Phillies

Phillies' offense goes flat while Royals tee off on Jake Arrieta

Phillies' offense goes flat while Royals tee off on Jake Arrieta

KANSAS CITY — Jake Arrieta wore this loss like a tattoo.

"I made three mistakes and they hit them over the fence," he said after the Phillies' 5-1 loss to the Kansas City Royals on Friday night (see observations). "I need to be better."

While it's true that Arrieta's inability to keep the ball in the yard hurt the Phillies, the team's inability to get anything going offensively against Kansas City's pitching was just as big a factor in the defeat.

Phillies hitters mustered just four hits on the night. They struck out 12 times. And they were 0 for 8 with runners in scoring position.

That'll lose you some ballgames.

The loss left the Phillies at 21-16. They still lead the NL East.

The Phils have two more games remaining in Kansas City. On Monday night, they had just five hits in suffering a 6-0 loss at St. Louis. The Phils bounced back with 16 runs the next two nights to win that series.

Kapler hopes for a similar script against the Royals.

Kansas City entered the game with the worst record in the American League, but the Royals have a few guys who can swing it. Alex Gordon is one of them. He smoked a 3-1 cutter from Arrieta for a two-run homer in the first inning to give the Royals a 2-0 lead. Gordon got Arrieta again, this time on a high sinker, in the fifth. Jorge Soler made it a 4-1 game with a leadoff homer against Arrieta in the sixth.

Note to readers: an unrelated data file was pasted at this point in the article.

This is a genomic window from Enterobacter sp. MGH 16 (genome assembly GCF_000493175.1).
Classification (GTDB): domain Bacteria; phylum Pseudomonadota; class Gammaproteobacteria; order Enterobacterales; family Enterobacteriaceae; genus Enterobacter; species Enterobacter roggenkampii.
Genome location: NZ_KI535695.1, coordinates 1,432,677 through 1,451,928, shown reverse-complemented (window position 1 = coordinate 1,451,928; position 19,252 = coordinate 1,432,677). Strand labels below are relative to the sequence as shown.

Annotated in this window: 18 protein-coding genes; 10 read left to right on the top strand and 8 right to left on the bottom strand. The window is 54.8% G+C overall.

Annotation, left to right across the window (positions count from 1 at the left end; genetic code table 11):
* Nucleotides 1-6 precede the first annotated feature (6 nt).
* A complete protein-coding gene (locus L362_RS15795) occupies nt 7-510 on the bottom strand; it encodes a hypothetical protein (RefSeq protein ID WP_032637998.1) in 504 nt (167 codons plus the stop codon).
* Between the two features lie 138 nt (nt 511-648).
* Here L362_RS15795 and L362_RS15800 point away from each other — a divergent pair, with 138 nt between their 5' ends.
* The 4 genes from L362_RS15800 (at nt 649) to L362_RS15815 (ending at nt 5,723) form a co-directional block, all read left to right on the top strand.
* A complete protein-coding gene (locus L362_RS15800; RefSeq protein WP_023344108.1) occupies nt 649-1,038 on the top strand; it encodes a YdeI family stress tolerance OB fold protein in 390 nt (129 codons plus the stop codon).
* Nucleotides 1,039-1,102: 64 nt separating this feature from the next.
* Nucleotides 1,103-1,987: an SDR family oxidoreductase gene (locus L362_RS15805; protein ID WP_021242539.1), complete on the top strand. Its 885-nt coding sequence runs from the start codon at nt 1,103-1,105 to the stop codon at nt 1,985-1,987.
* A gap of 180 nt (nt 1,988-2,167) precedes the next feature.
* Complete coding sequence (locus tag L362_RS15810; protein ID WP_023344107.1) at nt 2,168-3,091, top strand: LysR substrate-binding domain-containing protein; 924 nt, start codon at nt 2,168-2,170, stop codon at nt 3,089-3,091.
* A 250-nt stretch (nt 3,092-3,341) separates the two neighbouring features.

Arrieta had given up just five homers in his previous seven starts.

"Just too many mistakes up in the zone," said Arrieta, who is at his best when he's throwing his sinker and cutter down in the zone. "I have to force them to put the ball on the ground and I didn't do that.

"Gordon is a pro. He made me pay for my mistakes."

There are nights when a pitcher can survive giving up three homers. This was not one of them. The Phils' offense gave Arrieta little margin for error and little help. Veteran Homer Bailey held the Phils to four hits and a run over five-plus innings and reliever Scott Barlow might have been the star of the game with two scoreless innings and six strikeouts.

Barlow came into a two-run game after the Phils had opened the sixth with a pair of hits. He quickly struck out Rhys Hoskins. He walked J.T. Realmuto to load the bases with one out before striking out Odubel Herrera and Cesar Hernandez to end the threat. Herrera got himself out in a poor at-bat.

The Phillies' inability to capitalize in the sixth was the turning point in the game.

"Barlow threw the ball really well," Kapler said. "His stuff was pretty nasty. We had an opportunity to score there in the sixth inning in a bases loaded situation. Obviously, you want to put the ball in play there and we weren't able to do that and that hurt us. I think that's the best way to describe it.

"We had an opportunity to do damage, that's for sure. Obviously, you want to drive the ball there. But sometimes you do everything in your power and the other guy just beats you. And that's what happened. Barlow pitched a good inning there."

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Zack Wheeler's floor a huge boost for Phillies, but that ceiling ...

Zack Wheeler's floor a huge boost for Phillies, but that ceiling ...

For long stretches in each of the last two seasons, Zack Wheeler was every bit as effective as Aaron Nola.

Wheeler had four terrific months in 2018, posting a 2.52 ERA over his final 20 starts beginning on June 1.

In 2019, he found his groove right around midseason, pitching to a 3.04 ERA over his final 16 starts.

When you hear the phrase "untapped potential" in relation to Wheeler, this is what it means. It means that if he can pitch like this a bit more consistently — four good months instead of two — he can be a legitimate ace.